Choosing the right bits?


Sorry for not searching first but i don’t know exactly what to search for .

But how can i carve this with out it taking 4 hours and still getting all the detail?

It looks like the 1/32 bit is needed to get all the detail but what bit should i be using to cut everything else out??

Are there special bits for this type of cut?


Search “two stage carve”

You’re welcome.


Personally I would forget the 1/32" bit. Way too fragile for me! As suggested, you need a V-bit. I would think a 30 degree but you might get away with a 60. Isolate the eagle (finest detail) and use some scrap to make test cuts to find the depth of cut that yields what you want. With the V bit the deeper you cut the wider the cut gets so experiment. If the 60 won’t work at the DOC you want go to a 30 - it will cut a narrower line.

Once that is decided I would then cut in layers. Do the “Miller” as a separate cut/layer. I would use a 1/8" end mill. If the inside corners aren’t sharp enough to suit you, do a two stage cut with the 1/8" for roughing and a 1/16" for finish.

Then use another layer for just the smaller graphics. I would do another 2 stage carve using a 1/16" as roughing cut and the V bit for the finish. Your DOC for both would be the depth you decided on in the first step.

You will want to simulate the carve and note at the time needed for the two stage cut and then change it to a single stage with just the V bit. Sometimes there is not much time saved with the 2 stage and you could just use the V bit. But my guess on this design is the 2 stage will save you a little time.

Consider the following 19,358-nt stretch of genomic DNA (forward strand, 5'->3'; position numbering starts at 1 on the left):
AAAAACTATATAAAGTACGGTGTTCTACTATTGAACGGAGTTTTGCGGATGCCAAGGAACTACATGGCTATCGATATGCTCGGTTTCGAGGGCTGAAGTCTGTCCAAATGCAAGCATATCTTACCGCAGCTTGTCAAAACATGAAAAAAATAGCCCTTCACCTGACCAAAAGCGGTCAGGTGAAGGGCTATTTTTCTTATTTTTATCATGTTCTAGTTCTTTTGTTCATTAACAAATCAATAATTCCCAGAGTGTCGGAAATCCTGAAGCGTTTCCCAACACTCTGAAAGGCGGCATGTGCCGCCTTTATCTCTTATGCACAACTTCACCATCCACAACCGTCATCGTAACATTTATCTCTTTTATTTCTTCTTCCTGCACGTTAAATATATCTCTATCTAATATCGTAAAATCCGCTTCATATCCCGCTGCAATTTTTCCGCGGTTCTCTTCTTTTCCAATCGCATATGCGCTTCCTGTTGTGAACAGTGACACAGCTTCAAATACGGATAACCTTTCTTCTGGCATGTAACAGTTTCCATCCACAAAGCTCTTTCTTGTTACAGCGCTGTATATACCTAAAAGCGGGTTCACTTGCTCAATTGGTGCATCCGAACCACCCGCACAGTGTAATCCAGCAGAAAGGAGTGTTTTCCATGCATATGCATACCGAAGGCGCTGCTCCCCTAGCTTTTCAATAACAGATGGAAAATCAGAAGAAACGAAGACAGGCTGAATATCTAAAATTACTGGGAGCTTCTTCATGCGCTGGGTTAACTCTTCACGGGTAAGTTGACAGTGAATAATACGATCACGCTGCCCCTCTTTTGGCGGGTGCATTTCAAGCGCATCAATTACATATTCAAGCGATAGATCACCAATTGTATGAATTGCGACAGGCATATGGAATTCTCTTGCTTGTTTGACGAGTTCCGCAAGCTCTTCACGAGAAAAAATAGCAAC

I still learning too but that is how I would go about it.

When you say rough cut then finish cut do you mean the Bit then the Detail Bit??

What i think would work is if it allowed me to use 3 different bits. Even with a v bit the detail doesn’t show on all the icons ( Grill guy). I also like to look of it more with the straight cuts. im only trying to go .15 in deep on a .5 in board.

Is it possible to use 3 different bits?

it would take 7 to10 Hours to cut this.

Remember also that every bit has a set cutting length. I believe most 1/32” only have a 1/8” cutting length.

Perfect thanks

When you use smaller bits you really have to slow the feed down. Also make sure your DOC is small and that the working surface is flat and 90 degrees to your spindle. If one side is higher Than the other it will offset your DOC and cause the bit to cut deeper on one side. This is how I broke 4 of them.
There are several tuts out there for leveling. The most important thing is this The X and Y should be as square as you can get. Then the Z should be 90 degrees to your X and Y and not the waste board. Once the system is set up you can use a surface bit and fix the wasteboard. Once everything is as flat as you can get then using those smaller bits gets easier and lest prone to breaking.
Don’t use them on plastic unless they are meant for it. I made the mistake of doing that and that’s how I broke one. Plastic bits are usually single flute. Carbide for wood. HHS(Hight Speed Steel) for aluminum.
You can use the small bits for clearing areas the larger ones can’t do. I use a 1/32 bit for that on small coin looking pieces I have done. If I just use a V-bit then it would take longer to do the project.
One of the things you have to do is evaluate your job. Consider what will take less and be more successful and quality of course. Experience will help you after a year you will get better. Also Phil is a invaluable resource. He has helped many and myself many times over. I think people like him and others make this forum great.
BTW I am new and have only had my system for about a year. I rarely break bits now and I can do a lot of cool things I didn’t think I could before. Great stuff.